Good music, mesmerising visuals

Good music, mesmerising visuals

SINGAPORE - A ballroom is an odd place to hold a pop concert but for the 5,000-strong crowd at the Resorts World Convention Centre last Saturday to catch singer Neil Tennant and keyboardist Chris Lowe, what mattered most was that the music was good.

The duo, better known as Pet Shop Boys, certainly did not disappoint.

Their 100-minute show is part of a world tour for their 12th studio record, Electric, released last month, as well as for their previous album Elysium, which was out last year.

Naturally, they started the evening with newer songs such as Axis, A Face Like That and Memory Of The Future.

For the crowd, mostly in their 30s and older who had obviously grown up listening to the Pet Shop Boys, the lyrics may not be as familiar, but the music, those dance beats and Tennant's distinctive nasal twang definitely were.

Tennant, dressed in a black, spiky jacket, then later with a disco ball on his head, and lastly in a neon orange suit, kept audience interaction to a bare minimum. Still, he made a token shout-out towards the end to wish Singapore a happy National Day.

The stage set-up was nothing fancy but even so the show was visually mesmerising. From images such as a circuit board projected onto a screen to the Boys standing behind a white cloth with only their heads showing while projected images of moving bodies formed the lower half to the two accompanying dancers with their boundless energy, there was much to enthral.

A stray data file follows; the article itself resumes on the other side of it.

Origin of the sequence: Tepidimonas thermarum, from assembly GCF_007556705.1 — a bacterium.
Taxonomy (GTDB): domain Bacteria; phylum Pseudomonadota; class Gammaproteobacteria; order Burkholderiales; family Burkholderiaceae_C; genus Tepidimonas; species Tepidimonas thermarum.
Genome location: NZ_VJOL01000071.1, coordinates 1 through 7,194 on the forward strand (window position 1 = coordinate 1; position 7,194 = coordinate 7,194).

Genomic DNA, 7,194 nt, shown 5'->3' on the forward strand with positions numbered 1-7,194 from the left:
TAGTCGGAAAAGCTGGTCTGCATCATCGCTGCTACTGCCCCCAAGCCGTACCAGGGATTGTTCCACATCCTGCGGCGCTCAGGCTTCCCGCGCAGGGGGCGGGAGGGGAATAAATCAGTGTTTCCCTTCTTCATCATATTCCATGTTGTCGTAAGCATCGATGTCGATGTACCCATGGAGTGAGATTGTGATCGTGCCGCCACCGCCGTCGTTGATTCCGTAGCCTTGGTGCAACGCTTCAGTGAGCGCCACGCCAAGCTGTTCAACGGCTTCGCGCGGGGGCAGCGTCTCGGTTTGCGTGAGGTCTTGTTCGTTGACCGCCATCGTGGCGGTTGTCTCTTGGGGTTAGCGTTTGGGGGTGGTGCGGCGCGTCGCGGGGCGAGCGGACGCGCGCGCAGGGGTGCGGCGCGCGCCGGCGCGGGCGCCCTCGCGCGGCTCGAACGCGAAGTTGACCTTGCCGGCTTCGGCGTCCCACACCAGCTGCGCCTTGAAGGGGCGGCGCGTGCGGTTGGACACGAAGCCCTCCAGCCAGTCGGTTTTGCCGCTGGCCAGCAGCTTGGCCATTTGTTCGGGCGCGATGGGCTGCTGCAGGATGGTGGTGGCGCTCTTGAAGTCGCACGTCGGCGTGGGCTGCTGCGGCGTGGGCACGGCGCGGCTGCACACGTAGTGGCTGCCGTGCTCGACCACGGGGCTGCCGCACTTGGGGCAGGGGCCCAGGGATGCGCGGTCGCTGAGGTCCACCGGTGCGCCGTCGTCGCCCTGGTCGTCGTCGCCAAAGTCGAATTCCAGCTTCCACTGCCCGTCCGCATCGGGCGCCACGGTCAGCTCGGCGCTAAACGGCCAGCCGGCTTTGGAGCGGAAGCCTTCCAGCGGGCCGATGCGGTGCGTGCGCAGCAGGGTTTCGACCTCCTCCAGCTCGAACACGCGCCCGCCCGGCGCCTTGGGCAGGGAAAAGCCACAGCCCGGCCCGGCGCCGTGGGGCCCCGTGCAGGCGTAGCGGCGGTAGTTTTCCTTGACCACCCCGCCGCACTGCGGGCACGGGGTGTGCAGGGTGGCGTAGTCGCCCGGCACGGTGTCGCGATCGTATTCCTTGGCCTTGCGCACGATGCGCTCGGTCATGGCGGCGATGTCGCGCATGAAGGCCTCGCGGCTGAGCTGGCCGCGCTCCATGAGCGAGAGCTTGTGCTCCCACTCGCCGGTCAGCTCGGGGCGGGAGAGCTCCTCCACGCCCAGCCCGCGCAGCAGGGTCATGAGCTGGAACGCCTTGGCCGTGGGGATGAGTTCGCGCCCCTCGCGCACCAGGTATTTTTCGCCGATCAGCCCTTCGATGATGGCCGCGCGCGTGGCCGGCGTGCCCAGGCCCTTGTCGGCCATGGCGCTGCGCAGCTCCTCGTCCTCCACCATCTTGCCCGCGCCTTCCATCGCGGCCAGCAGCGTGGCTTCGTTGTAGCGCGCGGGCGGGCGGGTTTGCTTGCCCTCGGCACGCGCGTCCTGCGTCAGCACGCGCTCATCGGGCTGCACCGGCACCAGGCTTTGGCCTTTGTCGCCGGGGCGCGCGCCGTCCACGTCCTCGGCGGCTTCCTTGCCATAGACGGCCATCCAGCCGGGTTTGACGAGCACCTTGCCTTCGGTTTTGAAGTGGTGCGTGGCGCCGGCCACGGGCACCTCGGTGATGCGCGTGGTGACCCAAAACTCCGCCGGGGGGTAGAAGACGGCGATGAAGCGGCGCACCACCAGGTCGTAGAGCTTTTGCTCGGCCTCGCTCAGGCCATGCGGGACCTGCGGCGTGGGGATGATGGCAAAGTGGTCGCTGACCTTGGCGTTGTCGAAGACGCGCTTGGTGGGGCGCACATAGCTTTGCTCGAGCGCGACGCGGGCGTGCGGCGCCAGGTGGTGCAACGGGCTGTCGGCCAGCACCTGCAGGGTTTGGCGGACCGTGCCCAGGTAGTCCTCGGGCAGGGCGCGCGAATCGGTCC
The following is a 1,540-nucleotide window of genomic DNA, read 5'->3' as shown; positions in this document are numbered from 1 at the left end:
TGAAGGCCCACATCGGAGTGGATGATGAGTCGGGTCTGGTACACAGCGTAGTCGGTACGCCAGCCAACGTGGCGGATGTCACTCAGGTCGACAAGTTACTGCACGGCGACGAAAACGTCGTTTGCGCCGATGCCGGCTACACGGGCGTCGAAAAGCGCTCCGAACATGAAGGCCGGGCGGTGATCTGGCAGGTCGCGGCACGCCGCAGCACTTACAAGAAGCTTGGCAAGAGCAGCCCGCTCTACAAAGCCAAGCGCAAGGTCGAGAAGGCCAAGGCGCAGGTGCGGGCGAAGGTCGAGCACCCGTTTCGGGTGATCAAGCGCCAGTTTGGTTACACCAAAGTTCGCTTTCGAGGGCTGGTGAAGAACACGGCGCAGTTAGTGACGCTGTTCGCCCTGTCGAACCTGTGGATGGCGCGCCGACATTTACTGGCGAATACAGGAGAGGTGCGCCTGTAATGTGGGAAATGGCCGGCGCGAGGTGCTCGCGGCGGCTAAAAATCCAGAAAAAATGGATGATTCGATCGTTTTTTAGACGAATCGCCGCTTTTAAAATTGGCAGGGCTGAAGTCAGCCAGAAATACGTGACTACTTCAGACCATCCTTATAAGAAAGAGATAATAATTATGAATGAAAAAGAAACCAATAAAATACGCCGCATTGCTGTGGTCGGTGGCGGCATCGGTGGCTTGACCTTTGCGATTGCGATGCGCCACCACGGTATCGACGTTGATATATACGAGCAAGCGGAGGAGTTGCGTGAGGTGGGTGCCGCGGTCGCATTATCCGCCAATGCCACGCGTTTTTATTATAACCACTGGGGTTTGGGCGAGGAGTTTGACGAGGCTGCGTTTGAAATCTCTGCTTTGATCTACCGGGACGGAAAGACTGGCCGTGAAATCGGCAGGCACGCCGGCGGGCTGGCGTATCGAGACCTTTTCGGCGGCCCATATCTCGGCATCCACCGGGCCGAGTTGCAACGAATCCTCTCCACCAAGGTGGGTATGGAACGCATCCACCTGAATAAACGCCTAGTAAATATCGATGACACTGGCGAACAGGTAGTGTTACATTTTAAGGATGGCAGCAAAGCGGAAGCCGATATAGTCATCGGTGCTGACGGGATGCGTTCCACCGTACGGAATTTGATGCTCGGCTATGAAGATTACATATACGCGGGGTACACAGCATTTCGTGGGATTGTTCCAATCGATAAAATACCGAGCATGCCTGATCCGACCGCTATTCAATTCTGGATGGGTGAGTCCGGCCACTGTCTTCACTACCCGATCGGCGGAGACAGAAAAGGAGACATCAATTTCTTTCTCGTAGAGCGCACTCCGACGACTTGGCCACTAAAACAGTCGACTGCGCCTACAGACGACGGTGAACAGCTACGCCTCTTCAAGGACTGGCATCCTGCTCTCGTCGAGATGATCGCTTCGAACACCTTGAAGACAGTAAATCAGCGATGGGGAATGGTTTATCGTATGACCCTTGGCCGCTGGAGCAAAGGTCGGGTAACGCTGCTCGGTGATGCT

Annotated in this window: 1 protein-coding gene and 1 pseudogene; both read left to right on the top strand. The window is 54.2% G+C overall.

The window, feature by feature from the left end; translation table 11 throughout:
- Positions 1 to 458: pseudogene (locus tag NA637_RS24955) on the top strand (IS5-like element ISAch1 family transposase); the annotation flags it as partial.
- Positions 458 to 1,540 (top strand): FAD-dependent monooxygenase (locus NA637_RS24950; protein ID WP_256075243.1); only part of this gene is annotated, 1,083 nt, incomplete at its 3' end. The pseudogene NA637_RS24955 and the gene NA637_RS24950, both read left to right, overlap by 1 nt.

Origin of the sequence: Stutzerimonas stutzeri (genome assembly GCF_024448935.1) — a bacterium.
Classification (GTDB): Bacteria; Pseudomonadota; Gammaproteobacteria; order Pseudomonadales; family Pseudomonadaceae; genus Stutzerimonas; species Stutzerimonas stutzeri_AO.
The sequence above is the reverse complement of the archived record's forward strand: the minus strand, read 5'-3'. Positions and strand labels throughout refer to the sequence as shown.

Topping all that off, laser beams in white, blue and green would sweep across the audience, creating a disco-like ambience in the ballroom.

Fancy light show aside, it was the Boys' earlier hits that really got everyone dancing and singing along. The show culminated with four early hits - It's A Sin, Domino Dancing, Go West and Always On My Mind - turning it into a dance party, with everyone feeling like teenagers again.

The 1984 hit West End Girls during the encore kept spirits high, before the night ended with Vocal from Electric.

And when the lights came on, it felt like a party that had ended all too soon.

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